The mobile division of LG released its new smartphone today, Wednesday, in New York. The G2 has a 13-mega pixel camera like the Samsung Galaxy S4, running Android 4.2.2 and has a vivid 1080p HD display. The volume rocker and power button are located on the back which may be seen as problematic for some users. These keys sit below the main camera and LED flash.
This is the first globally available handset to boast Qualcomm’s lightning-quick Snapdragon 800 processor for all models and providers, not just a select few. This quad-core CPU clocks in at 2.26GHz with 4G LTE Advanced, with 2GB of RAM. It is available with either 16GB or 32GB.
The G2’s 3,000mAh battery has a reported usage time of up to 1.2 days. That’s a sizable power source considering that the long-lasting Motorola Droid Razr Maxx used a 3,300mAh battery and the upcoming Droid Maxx has a 3,500mAh unit. The 5.2-inch, 1080p IPS LCD display, measures just over 0.3-inch (8mm) thick, and is 5.45 inches tall by 2.79 inches wide.
The black or white handset’s smooth texture makes it prone to fingerprints and smudges. To unlock the G2, simply double tap its touch screen (this is called KnockOn). To lock it and put it back to sleep, tap the display again. Long press the volume-down button on the back to launch the camera, and hold the volume-up key to open LG’s note-taking app, QuickMemo. The G2’s Answer Me function automatically lowers the ringer volume of an incoming call if it senses the handset is being picked up, and it will answer the call when the phone is held next to the user’s face. It also has a QuickRemote function that allows the user to operate the G2 as a remote control device for televisions and other electronic items.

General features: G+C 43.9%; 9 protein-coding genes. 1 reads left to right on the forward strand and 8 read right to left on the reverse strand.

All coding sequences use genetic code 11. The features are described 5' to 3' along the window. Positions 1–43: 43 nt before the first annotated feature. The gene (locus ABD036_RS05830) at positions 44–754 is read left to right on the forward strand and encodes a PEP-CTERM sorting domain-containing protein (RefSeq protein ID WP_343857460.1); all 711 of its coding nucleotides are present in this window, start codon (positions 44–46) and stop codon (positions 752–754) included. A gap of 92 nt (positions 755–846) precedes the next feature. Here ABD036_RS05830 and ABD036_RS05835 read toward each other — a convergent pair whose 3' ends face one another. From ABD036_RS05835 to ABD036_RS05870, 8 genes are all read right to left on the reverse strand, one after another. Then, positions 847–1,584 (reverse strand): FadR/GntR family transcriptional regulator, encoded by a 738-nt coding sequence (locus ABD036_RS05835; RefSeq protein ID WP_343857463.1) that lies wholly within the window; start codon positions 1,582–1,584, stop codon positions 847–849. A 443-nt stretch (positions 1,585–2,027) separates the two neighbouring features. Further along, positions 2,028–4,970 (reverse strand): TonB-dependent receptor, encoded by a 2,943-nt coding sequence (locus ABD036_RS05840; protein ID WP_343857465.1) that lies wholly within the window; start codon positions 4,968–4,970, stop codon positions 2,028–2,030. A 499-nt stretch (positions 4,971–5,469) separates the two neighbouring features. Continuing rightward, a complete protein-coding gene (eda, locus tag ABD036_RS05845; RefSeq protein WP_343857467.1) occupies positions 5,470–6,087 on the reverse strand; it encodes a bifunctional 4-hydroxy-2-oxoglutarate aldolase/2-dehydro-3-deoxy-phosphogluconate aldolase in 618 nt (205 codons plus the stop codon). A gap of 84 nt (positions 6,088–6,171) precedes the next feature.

The device will be shipped to more than 130 international carriers in the next eight weeks, beginning with South Korea. Next in the release is North America, Europe, and other key markets. Carriers will announce their own dates one by one.
Unlike the Optimus G Pro (which was only available on AT&T or unlocked), the G2 will be carried by all four major carriers. Gamers will notice the handset’s extra memory muscle when handling graphics, as well as the G2’s blazing fast Snapdragon 800 quad-core processor.
The G2’s absent microSD card slot and embedded battery may be a deal breaker for some users. The phone’s design and operating system keep up with the high standards set by today’s superphones, but doesn’t push past its current rivals.
Technology is changing all the time. The G2 is the latest smartphone today, but may one day be considered old-fashioned.
Forrest L. Rawls